Be creative. Remember, children communicate in a greater variety of ways than we do as adults. Providing the tools for them to do this in a way that they are comfortable with will facilitate a ‘purging’ of their internal dialogue. They may use toys, art, music, performance (my son likes to do plays for me) and metaphor, to share their inner thoughts and feelings. The more opportunity children have to engage with their emotions in this way, the better for them and their emotional health. Use books to begin discussions about dying. Reflect upon the impermanence of nature – flowers withering, leaves falling. The death of a pet provides another opportunity to normalise conversations about dying.

Set aside time to connect quietly. I find a long, slow bedtime routine helps my sons and me to connect at the end of each day. I try not to ask many questions, but allow the children space to raise the issues they wish to address. By asking questions like, “Do you miss your dad?” I might initiate a conversation about something that may not currently be troubling them. They might also feel pressure to respond in an effort to please me, thinking, “Should I say yes, or no? What is the right answer?” Leaving the conversation agenda open enables children to raise whatever is of relevance to them at the time.

Stay open to your child’s pain. Try not to fear your child’s emotional pain. Distress is a normal reaction to loss, and emotions need to be felt before they will go away. Your child’s sadness and grief is a typical part of processing bereavement. As a parent I believe we simply need to provide the safe space for this pain to be aired and shared. The acute agony WILL pass, and life WILL continue, albeit somewhat differently.

Expect behavioural changes. Don’t be surprised if you see some changes to your child’s general behaviour. Hopefully these will be temporary, and as the emotional pain subsides, so too should the new behaviours. Children may start bed-wetting, having nightmares and night waking; they may become clingy and experience separation anxiety; they may express feelings of guilt, depression, confusion and fear; they may seem emotionally volatile and unpredictable; they may express anger, push you away and withdraw socially. In my experience, it is usually at these times (when their behaviour is at its most challenging) that our children need our love the most. Beware the temptation to chastise and push away. What my boys often need is quite the opposite, and angry distressed behaviour met with love and compassion is likely to de-escalate far quicker than if it’s met with control or rejection. It can really go against my impulses, but I try as best I can to remember to bring my child close when their behaviour is pushing me away.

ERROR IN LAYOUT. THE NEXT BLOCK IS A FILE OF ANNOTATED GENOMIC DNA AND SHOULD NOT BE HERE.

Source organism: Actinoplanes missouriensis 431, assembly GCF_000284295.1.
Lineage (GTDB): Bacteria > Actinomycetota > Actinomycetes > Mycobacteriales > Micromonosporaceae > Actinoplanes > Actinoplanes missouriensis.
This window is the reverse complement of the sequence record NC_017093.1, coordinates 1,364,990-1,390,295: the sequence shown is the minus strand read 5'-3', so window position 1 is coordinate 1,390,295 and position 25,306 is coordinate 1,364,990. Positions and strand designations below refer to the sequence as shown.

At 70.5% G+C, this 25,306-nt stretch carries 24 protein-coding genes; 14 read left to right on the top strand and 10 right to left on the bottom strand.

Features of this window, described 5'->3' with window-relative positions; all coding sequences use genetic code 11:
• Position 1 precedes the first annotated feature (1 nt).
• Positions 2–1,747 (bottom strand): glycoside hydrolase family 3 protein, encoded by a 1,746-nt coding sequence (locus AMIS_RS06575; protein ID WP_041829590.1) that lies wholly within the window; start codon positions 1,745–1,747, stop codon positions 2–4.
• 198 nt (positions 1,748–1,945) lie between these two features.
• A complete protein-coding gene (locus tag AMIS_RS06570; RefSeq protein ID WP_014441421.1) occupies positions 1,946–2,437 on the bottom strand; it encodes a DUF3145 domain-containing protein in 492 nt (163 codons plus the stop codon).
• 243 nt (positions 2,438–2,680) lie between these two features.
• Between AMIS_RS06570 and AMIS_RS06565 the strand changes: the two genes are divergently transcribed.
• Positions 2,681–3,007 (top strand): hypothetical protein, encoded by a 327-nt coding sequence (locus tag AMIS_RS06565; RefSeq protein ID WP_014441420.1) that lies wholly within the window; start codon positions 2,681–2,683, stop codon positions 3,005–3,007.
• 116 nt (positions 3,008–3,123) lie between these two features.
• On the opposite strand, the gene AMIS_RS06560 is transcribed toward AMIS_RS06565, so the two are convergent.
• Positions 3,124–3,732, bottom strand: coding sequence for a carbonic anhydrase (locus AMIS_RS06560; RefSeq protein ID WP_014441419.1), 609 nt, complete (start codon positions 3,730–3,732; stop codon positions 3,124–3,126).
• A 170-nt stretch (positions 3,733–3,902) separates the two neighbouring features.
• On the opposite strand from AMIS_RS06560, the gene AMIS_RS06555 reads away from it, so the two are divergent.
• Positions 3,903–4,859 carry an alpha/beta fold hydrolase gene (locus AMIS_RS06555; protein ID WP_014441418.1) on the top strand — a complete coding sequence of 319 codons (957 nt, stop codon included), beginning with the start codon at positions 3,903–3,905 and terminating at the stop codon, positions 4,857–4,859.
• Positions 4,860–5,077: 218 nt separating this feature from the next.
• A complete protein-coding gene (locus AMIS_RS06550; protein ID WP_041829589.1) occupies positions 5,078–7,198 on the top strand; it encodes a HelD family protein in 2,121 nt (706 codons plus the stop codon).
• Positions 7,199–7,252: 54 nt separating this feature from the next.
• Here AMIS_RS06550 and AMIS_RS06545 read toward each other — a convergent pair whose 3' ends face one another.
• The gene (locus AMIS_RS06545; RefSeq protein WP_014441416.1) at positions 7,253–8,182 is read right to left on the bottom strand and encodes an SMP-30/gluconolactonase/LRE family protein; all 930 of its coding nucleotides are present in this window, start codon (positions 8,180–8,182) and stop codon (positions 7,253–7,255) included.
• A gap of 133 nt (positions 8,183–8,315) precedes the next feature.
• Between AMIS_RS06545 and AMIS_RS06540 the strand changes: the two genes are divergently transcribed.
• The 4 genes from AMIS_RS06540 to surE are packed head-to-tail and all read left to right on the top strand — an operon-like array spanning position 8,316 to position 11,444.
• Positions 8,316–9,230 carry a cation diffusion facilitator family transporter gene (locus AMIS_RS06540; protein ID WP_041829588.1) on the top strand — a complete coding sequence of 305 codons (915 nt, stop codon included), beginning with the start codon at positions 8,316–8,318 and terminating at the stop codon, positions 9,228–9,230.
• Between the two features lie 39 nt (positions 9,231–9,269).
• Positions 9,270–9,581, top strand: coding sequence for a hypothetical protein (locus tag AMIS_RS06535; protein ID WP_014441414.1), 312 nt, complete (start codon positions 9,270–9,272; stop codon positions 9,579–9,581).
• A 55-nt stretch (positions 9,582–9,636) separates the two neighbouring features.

On the positive side, I do believe that the experience of loss has the potential to equip us with some unique skills. We can gain resilience, the ability to tolerate adversity and bounce back from difficult experiences. Resilient children are described as brave, curious and adaptable. Most people develop resilience with age, but for children, however, resilience is something that needs to be learned and nurtured. It will develop through exposure to challenges, and through the experience of successfully coming through difficult times. When a child is assisted to navigate their grief, a knowledge develops within them that they can cope with hard times, and a resilient child emerges.

We can also learn that everything that is living must die. This is a fact of life. And to deny this does our children an enormous disservice. Personal experience of death and other forms of loss, if managed carefully, can provide children with an emotional awareness and an understanding of personal relationships that goes beyond the superficial. Just as we cannot expect happiness without sadness, we cannot expect life without loss.

One of the most valuable gifts that adversity delivers is an acute awareness of the worth of those around us. Loss enables us to focus on the friends and family that we continue to relate to, and reminds us to cherish those that we have with us now.


Cath Darling is a single parent of two young boys. She works predominantly as a Macmillan occupational therapist in palliative care. She also runs an aquatic therapy service, and her own small natural skincare business. Cath loves the great outdoors and, when not working, can be found surfing, swimming, rock climbing and building campfires at the beach with her sons.

First published in Issue 65 of JUNO. Accurate at the time this issue went to print.